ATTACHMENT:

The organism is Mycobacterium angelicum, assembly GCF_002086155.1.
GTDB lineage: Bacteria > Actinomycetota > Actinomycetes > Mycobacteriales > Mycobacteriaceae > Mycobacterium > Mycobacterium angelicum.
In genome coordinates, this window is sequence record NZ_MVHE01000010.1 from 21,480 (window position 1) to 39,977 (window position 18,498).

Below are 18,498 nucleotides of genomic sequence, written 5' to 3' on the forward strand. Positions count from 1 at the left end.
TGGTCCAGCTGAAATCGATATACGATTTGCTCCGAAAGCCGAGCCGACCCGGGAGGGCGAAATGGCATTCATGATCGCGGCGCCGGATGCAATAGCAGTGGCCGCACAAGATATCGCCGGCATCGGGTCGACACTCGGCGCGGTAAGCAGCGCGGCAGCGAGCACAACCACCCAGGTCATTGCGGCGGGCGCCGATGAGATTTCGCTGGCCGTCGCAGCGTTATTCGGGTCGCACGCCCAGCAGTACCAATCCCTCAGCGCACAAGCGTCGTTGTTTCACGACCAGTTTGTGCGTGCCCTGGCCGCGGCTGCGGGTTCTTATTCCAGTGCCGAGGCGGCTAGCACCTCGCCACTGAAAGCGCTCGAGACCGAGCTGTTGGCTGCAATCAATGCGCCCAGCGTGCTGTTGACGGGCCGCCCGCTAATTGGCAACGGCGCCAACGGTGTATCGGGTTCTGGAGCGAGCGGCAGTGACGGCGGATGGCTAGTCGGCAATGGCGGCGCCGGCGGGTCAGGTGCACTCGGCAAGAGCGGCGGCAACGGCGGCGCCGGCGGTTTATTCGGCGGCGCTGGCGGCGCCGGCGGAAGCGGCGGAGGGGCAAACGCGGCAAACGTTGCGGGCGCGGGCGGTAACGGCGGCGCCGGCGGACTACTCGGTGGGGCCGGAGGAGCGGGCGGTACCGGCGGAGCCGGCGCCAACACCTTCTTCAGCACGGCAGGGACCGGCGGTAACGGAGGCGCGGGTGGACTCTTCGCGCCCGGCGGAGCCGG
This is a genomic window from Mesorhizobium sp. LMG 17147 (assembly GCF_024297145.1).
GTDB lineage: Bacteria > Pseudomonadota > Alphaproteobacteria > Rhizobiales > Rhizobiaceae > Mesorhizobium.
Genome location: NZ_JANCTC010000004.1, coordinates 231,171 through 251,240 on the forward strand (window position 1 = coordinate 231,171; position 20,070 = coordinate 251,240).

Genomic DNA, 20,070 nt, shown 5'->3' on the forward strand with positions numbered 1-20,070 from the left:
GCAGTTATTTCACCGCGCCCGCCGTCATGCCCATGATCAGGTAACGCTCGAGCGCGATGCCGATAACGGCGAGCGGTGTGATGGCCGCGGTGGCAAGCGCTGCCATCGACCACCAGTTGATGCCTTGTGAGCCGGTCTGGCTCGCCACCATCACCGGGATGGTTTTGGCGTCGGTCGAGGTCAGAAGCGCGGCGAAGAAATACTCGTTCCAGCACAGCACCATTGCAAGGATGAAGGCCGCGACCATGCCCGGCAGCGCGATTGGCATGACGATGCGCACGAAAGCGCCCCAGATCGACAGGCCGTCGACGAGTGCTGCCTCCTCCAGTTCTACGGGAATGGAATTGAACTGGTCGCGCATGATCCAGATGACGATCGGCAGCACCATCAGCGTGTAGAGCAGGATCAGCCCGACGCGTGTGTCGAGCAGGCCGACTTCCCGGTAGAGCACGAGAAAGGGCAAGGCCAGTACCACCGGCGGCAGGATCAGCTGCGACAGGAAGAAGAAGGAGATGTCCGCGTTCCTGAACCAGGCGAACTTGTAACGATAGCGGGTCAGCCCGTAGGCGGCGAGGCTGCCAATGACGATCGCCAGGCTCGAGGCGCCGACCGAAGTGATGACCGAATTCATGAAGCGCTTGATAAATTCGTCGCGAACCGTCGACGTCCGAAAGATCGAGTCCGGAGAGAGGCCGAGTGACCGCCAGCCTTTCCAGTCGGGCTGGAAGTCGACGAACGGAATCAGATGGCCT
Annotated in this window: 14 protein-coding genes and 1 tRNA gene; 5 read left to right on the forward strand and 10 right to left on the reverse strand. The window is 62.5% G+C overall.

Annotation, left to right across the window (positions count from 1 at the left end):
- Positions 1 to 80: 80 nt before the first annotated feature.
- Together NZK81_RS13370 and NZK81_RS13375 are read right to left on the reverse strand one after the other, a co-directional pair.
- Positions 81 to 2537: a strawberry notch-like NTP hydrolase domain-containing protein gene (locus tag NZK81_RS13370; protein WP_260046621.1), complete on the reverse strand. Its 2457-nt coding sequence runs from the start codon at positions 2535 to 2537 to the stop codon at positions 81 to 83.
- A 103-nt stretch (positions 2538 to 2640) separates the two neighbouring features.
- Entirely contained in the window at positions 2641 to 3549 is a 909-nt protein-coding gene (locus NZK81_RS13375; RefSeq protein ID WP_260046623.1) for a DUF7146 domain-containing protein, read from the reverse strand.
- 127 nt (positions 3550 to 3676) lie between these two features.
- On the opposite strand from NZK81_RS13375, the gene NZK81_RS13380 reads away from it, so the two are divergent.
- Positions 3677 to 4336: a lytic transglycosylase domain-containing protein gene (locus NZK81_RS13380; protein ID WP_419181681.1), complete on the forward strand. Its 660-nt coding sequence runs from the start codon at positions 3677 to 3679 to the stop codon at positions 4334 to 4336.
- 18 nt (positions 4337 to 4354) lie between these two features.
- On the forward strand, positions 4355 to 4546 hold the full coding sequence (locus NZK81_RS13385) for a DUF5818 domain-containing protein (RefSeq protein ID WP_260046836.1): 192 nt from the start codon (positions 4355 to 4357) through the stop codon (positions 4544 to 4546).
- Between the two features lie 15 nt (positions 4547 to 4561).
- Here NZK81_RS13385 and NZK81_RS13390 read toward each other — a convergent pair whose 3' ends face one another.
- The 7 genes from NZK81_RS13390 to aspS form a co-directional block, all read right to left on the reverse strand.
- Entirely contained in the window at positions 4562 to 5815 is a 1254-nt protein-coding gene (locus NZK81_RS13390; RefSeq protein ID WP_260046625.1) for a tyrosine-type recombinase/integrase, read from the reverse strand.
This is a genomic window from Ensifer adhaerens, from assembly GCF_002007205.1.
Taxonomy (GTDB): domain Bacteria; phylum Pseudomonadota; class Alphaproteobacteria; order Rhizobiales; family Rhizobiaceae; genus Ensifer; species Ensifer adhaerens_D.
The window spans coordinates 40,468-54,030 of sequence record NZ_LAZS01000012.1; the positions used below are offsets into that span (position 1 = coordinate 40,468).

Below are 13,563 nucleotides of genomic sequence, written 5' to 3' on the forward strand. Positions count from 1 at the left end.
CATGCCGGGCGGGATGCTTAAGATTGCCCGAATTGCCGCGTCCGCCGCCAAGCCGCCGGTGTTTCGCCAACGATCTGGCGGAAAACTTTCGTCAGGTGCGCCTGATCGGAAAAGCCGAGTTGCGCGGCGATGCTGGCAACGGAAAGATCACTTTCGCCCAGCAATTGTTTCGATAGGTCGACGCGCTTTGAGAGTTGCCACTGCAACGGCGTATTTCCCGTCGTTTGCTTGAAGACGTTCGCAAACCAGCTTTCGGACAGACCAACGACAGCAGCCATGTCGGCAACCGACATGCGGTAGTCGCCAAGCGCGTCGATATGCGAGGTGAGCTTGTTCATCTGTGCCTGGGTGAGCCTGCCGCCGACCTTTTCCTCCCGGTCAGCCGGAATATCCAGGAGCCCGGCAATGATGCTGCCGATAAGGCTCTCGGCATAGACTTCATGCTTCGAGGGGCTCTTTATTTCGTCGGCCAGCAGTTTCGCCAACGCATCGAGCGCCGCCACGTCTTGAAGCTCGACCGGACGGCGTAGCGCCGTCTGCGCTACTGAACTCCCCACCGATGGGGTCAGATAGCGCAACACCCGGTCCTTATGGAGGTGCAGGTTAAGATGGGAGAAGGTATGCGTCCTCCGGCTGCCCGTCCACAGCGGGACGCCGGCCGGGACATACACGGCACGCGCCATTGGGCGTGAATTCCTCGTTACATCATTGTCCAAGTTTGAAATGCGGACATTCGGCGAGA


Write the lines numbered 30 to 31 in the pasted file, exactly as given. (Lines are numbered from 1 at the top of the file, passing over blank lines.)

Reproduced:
Below are 13,563 nucleotides of genomic sequence, written 5' to 3' on the forward strand. Positions count from 1 at the left end.
CATGCCGGGCGGGATGCTTAAGATTGCCCGAATTGCCGCGTCCGCCGCCAAGCCGCCGGTGTTTCGCCAACGATCTGGCGGAAAACTTTCGTCAGGTGCGCCTGATCGGAAAAGCCGAGTTGCGCGGCGATGCTGGCAACGGAAAGATCACTTTCGCCCAGCAATTGTTTCGATAGGTCGACGCGCTTTGAGAGTTGCCACTGCAACGGCGTATTTCCCGTCGTTTGCTTGAAGACGTTCGCAAACCAGCTTTCGGACAGACCAACGACAGCAGCCATGTCGGCAACCGACATGCGGTAGTCGCCAAGCGCGTCGATATGCGAGGTGAGCTTGTTCATCTGTGCCTGGGTGAGCCTGCCGCCGACCTTTTCCTCCCGGTCAGCCGGAATATCCAGGAGCCCGGCAATGATGCTGCCGATAAGGCTCTCGGCATAGACTTCATGCTTCGAGGGGCTCTTTATTTCGTCGGCCAGCAGTTTCGCCAACGCATCGAGCGCCGCCACGTCTTGAAGCTCGACCGGACGGCGTAGCGCCGTCTGCGCTACTGAACTCCCCACCGATGGGGTCAGATAGCGCAACACCCGGTCCTTATGGAGGTGCAGGTTAAGATGGGAGAAGGTATGCGTCCTCCGGCTGCCCGTCCACAGCGGGACGCCGGCCGGGACATACACGGCACGCGCCATTGGGCGTGAATTCCTCGTTACATCATTGTCCAAGTTTGAAATGCGGACATTCGGCGAGA